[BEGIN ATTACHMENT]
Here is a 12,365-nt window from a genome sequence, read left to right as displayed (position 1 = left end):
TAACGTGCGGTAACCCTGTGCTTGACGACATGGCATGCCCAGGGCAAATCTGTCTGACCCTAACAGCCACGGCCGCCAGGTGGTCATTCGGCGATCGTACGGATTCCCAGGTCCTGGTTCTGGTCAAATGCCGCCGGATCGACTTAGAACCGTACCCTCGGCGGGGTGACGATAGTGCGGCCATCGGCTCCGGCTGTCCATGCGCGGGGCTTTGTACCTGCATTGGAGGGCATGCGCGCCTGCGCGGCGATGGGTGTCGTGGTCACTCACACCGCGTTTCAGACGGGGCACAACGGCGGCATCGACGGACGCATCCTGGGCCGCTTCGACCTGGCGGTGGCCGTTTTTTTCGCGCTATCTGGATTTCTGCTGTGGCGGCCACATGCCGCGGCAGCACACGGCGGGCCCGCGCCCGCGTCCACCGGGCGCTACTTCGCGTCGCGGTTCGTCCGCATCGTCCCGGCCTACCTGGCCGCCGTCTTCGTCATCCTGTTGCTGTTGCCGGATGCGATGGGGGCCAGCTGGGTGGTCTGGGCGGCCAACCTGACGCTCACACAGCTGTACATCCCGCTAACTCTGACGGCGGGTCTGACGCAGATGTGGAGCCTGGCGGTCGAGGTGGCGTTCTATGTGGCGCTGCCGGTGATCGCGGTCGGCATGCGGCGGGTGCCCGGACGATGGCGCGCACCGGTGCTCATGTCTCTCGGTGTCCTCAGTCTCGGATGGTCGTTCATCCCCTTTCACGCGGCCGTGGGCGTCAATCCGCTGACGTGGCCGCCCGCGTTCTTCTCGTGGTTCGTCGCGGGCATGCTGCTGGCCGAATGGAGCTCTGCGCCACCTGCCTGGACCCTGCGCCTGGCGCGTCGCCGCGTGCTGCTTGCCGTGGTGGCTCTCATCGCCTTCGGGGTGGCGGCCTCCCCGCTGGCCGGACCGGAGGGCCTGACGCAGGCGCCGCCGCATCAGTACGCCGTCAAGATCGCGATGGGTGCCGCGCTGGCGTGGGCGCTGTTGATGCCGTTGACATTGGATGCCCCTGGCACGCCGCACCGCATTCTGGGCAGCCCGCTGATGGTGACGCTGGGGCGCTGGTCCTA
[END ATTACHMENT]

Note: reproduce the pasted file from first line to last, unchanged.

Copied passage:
Here is a 12,365-nt window from a genome sequence, read left to right as displayed (position 1 = left end):
TAACGTGCGGTAACCCTGTGCTTGACGACATGGCATGCCCAGGGCAAATCTGTCTGACCCTAACAGCCACGGCCGCCAGGTGGTCATTCGGCGATCGTACGGATTCCCAGGTCCTGGTTCTGGTCAAATGCCGCCGGATCGACTTAGAACCGTACCCTCGGCGGGGTGACGATAGTGCGGCCATCGGCTCCGGCTGTCCATGCGCGGGGCTTTGTACCTGCATTGGAGGGCATGCGCGCCTGCGCGGCGATGGGTGTCGTGGTCACTCACACCGCGTTTCAGACGGGGCACAACGGCGGCATCGACGGACGCATCCTGGGCCGCTTCGACCTGGCGGTGGCCGTTTTTTTCGCGCTATCTGGATTTCTGCTGTGGCGGCCACATGCCGCGGCAGCACACGGCGGGCCCGCGCCCGCGTCCACCGGGCGCTACTTCGCGTCGCGGTTCGTCCGCATCGTCCCGGCCTACCTGGCCGCCGTCTTCGTCATCCTGTTGCTGTTGCCGGATGCGATGGGGGCCAGCTGGGTGGTCTGGGCGGCCAACCTGACGCTCACACAGCTGTACATCCCGCTAACTCTGACGGCGGGTCTGACGCAGATGTGGAGCCTGGCGGTCGAGGTGGCGTTCTATGTGGCGCTGCCGGTGATCGCGGTCGGCATGCGGCGGGTGCCCGGACGATGGCGCGCACCGGTGCTCATGTCTCTCGGTGTCCTCAGTCTCGGATGGTCGTTCATCCCCTTTCACGCGGCCGTGGGCGTCAATCCGCTGACGTGGCCGCCCGCGTTCTTCTCGTGGTTCGTCGCGGGCATGCTGCTGGCCGAATGGAGCTCTGCGCCACCTGCCTGGACCCTGCGCCTGGCGCGTCGCCGCGTGCTGCTTGCCGTGGTGGCTCTCATCGCCTTCGGGGTGGCGGCCTCCCCGCTGGCCGGACCGGAGGGCCTGACGCAGGCGCCGCCGCATCAGTACGCCGTCAAGATCGCGATGGGTGCCGCGCTGGCGTGGGCGCTGTTGATGCCGTTGACATTGGATGCCCCTGGCACGCCGCACCGCATTCTGGGCAGCCCGCTGATGGTGACGCTGGGGCGCTGGTCCTA